Editing on the C278 is extremely good. Much better than the rivals, because you can (a) clearly hear what is on the tape, and (b) the tape transport helps rather than hinders you in the search for a good edit point. In edit mode, the tape is moved by manually rotating the right-hand spindle. You turn, the motors do the work. Actually, it would be better if you could turn the left-hand spindle and hold the Chinagraph pencil in your right hand - assuming you are right-handed - but that's a small point. For fast editing, without pencil marks, there is a pointer on the head cover. This pointer is exactly the same distance from the centre of the Playback head as the right-hand edge of the editing block is from the cutting groove. A nice feature.

For use in music recording, the C278 has one drawback: the sync frequency response (using the Record head for playback when overdubbing in time to other tracks) is not as good as the playback response. In fact, the spec states a bandwidth of 30Hz-22kHz +/-2dB at 15ips for playback, but only 100Hz-12kHz in sync. If you only intend to record eight tracks this is no problem, as the sync response is quite good enough for monitoring purposes and is irrelevant when mixing. But if you need to bounce tracks, as you inevitably will in 8-track music recording, the less-than-perfect sync response may cause problems. The answer would be never to bounce the bass track, or trebly instruments such as cymbals, but it is an undesirable limitation. Of course, this is the case because the Record head has been optimised for its proper function and the sync response has been deliberately curtailed to avoid causing other problems. But if Tascam and Fostex can build recorders with combined Record/Playback heads good enough for a full frequency range, then Revox ought to be looking into the problem, too.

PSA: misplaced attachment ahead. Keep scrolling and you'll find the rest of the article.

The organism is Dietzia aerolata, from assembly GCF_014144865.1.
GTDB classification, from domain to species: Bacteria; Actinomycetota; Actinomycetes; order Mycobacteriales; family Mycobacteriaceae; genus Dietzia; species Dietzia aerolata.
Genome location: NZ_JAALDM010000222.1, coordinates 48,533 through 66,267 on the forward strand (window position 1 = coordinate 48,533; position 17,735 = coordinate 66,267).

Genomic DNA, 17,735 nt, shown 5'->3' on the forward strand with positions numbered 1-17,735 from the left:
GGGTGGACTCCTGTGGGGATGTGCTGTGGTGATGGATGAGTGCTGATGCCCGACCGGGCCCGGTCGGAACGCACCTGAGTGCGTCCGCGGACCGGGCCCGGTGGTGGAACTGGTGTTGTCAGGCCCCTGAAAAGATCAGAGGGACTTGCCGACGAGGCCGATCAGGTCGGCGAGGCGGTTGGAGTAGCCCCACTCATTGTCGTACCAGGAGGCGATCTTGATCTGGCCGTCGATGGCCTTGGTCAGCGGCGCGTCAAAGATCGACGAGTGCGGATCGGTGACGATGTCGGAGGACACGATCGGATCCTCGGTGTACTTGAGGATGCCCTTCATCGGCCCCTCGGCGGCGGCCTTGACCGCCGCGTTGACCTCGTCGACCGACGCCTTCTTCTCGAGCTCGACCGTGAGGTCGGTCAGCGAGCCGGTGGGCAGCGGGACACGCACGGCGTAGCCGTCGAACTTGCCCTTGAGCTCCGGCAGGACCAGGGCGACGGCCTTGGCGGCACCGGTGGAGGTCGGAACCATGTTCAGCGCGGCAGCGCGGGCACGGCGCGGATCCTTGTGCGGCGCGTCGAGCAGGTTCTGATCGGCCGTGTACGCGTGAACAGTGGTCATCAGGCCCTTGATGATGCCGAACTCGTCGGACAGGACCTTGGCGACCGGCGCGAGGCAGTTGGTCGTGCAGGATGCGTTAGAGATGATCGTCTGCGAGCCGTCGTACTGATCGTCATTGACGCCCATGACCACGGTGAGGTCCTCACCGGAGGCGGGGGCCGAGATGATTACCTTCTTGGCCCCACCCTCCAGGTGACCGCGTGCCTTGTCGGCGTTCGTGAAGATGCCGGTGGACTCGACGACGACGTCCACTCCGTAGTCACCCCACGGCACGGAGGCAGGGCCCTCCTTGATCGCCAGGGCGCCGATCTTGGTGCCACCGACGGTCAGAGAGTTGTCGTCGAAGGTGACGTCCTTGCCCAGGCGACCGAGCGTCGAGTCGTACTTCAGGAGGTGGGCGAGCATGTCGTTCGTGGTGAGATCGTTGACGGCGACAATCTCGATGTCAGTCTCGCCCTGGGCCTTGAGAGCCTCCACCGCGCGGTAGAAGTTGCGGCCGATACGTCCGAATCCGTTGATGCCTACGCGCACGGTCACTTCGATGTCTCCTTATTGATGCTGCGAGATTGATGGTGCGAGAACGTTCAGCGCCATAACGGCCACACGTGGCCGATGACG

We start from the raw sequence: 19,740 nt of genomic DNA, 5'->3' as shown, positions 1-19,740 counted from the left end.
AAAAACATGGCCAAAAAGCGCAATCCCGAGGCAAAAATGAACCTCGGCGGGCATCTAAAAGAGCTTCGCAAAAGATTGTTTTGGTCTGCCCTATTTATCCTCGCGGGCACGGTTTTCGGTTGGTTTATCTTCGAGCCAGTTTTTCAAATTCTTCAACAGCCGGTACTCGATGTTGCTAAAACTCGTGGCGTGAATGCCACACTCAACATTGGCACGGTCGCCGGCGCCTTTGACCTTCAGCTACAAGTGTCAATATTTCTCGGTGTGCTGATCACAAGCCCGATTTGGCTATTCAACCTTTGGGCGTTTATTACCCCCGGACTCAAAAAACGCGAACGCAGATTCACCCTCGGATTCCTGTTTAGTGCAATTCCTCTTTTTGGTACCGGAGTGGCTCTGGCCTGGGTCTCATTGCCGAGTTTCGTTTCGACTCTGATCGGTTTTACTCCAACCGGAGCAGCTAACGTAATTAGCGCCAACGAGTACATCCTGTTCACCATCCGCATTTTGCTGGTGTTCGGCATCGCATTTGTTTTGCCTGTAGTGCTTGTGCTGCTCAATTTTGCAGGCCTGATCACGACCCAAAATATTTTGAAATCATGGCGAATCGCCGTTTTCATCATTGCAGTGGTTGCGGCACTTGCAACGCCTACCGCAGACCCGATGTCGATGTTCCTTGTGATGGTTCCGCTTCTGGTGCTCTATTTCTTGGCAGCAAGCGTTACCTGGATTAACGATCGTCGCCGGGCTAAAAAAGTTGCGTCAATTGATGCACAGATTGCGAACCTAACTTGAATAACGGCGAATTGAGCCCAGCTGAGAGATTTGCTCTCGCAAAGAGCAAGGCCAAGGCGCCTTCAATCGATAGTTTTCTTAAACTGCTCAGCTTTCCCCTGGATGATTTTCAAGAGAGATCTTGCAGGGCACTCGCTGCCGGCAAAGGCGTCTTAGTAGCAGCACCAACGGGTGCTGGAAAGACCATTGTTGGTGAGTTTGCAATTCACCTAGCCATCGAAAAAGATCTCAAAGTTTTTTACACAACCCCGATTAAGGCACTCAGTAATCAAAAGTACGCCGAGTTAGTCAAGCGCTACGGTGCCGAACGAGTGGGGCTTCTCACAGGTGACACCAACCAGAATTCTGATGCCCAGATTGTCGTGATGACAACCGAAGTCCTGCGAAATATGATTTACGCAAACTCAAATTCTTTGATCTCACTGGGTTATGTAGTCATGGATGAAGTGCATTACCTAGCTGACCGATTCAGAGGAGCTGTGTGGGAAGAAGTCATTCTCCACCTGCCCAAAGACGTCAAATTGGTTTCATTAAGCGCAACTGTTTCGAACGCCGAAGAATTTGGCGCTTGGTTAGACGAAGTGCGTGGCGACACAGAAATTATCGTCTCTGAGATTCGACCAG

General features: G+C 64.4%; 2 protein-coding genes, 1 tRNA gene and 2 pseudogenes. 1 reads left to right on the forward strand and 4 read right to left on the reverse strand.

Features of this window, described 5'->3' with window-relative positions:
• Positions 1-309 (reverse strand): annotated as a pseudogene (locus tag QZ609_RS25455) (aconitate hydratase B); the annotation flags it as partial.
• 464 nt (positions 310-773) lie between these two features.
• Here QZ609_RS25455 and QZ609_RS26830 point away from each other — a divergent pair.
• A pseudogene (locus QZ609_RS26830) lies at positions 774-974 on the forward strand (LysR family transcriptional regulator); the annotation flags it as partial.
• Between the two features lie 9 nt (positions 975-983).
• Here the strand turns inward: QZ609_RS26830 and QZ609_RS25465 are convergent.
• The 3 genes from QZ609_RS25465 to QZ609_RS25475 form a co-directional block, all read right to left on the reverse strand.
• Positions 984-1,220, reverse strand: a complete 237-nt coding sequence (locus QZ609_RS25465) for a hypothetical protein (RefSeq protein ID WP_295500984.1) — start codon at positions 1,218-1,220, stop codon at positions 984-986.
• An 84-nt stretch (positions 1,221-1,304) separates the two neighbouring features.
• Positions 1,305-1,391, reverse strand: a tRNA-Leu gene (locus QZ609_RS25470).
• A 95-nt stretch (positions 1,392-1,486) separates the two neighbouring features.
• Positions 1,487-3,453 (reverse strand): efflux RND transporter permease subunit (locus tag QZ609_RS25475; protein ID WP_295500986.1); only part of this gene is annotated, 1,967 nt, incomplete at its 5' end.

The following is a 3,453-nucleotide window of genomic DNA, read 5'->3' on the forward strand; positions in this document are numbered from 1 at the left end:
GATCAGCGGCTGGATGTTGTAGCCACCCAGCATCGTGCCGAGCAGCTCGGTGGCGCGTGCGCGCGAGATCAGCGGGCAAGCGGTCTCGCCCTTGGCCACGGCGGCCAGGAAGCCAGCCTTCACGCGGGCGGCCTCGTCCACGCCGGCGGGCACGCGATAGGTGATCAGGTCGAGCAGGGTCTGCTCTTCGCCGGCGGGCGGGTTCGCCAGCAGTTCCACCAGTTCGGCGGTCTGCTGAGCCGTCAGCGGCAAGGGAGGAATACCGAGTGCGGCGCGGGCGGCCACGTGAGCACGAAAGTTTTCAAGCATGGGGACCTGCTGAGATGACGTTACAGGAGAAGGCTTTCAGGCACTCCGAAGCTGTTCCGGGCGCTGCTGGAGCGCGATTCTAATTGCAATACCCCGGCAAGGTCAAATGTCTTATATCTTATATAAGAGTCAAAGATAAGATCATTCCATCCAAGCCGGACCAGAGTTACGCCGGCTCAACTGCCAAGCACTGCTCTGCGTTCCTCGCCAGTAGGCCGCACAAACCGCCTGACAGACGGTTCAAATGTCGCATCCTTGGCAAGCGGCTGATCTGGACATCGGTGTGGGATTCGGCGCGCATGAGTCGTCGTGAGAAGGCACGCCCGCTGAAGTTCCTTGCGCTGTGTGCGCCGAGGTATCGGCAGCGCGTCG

Another problem associated with the C278 heads is internal head crosstalk. This happens when you bounce from one track to an adjacent track. This is a potential cause of speaker-blowing howlround in any multitrack. The response tailoring of the sync output from the Record head prevents damaging high-level high frequencies from escaping, but it doesn't prevent them causing problems on the tape. As I commented in my review of the Fostex and Tascam 8-tracks last month, with the Fostex E8 you can bounce adjacent tracks with a reasonable degree of confidence. On the Tascam you would need to take care: With the Revox, I am afraid you will need to take extra care, and back off the levels to be on the safe side. Track-to-track crosstalk on replay is about the level you would expect. External noise reduction would reduce this further.

These considerations lead me to think that the C278 is not intended for use beyond the normal limits of 8-track operation, but up to the level of recording eight separate tracks without bouncing, it is ideal. (I ought to mention one case where bouncing is possible with good results. That is when six tracks are mixed and bounced onto the other two, using the playback head, and those six tracks erased and recorded over - a standard 8-track process.)